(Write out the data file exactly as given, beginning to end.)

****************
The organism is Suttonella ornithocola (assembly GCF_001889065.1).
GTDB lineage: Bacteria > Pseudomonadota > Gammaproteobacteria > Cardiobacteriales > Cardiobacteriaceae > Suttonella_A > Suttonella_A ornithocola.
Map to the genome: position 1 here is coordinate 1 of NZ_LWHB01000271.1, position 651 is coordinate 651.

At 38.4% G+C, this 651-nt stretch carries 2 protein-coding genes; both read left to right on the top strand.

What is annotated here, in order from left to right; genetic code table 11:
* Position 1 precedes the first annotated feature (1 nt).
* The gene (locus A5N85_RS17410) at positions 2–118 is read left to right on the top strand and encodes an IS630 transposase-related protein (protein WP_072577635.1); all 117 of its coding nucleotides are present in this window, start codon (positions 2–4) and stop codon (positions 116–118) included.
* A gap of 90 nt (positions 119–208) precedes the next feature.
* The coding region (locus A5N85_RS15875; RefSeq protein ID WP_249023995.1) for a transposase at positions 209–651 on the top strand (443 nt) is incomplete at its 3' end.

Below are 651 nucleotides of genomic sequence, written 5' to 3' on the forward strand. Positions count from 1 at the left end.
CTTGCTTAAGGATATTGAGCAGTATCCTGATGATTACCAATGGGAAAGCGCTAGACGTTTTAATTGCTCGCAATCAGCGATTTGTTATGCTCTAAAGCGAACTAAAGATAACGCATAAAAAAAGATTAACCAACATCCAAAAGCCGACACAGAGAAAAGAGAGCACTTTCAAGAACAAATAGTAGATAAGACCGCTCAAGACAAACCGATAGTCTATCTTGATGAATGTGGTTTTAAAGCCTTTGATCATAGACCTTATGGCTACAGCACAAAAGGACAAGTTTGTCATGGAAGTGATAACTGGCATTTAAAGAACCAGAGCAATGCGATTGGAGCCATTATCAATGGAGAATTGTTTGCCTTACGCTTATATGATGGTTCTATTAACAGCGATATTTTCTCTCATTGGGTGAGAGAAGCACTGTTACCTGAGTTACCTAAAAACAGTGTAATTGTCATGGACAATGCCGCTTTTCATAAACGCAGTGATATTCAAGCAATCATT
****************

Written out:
The organism is Suttonella ornithocola (assembly GCF_001889065.1).
GTDB lineage: Bacteria > Pseudomonadota > Gammaproteobacteria > Cardiobacteriales > Cardiobacteriaceae > Suttonella_A > Suttonella_A ornithocola.
Map to the genome: position 1 here is coordinate 1 of NZ_LWHB01000271.1, position 651 is coordinate 651.

At 38.4% G+C, this 651-nt stretch carries 2 protein-coding genes; both read left to right on the top strand.

What is annotated here, in order from left to right; genetic code table 11:
* Position 1 precedes the first annotated feature (1 nt).
* The gene (locus A5N85_RS17410) at positions 2–118 is read left to right on the top strand and encodes an IS630 transposase-related protein (protein WP_072577635.1); all 117 of its coding nucleotides are present in this window, start codon (positions 2–4) and stop codon (positions 116–118) included.
* A gap of 90 nt (positions 119–208) precedes the next feature.
* The coding region (locus A5N85_RS15875; RefSeq protein ID WP_249023995.1) for a transposase at positions 209–651 on the top strand (443 nt) is incomplete at its 3' end.

Below are 651 nucleotides of genomic sequence, written 5' to 3' on the forward strand. Positions count from 1 at the left end.
CTTGCTTAAGGATATTGAGCAGTATCCTGATGATTACCAATGGGAAAGCGCTAGACGTTTTAATTGCTCGCAATCAGCGATTTGTTATGCTCTAAAGCGAACTAAAGATAACGCATAAAAAAAGATTAACCAACATCCAAAAGCCGACACAGAGAAAAGAGAGCACTTTCAAGAACAAATAGTAGATAAGACCGCTCAAGACAAACCGATAGTCTATCTTGATGAATGTGGTTTTAAAGCCTTTGATCATAGACCTTATGGCTACAGCACAAAAGGACAAGTTTGTCATGGAAGTGATAACTGGCATTTAAAGAACCAGAGCAATGCGATTGGAGCCATTATCAATGGAGAATTGTTTGCCTTACGCTTATATGATGGTTCTATTAACAGCGATATTTTCTCTCATTGGGTGAGAGAAGCACTGTTACCTGAGTTACCTAAAAACAGTGTAATTGTCATGGACAATGCCGCTTTTCATAAACGCAGTGATATTCAAGCAATCATT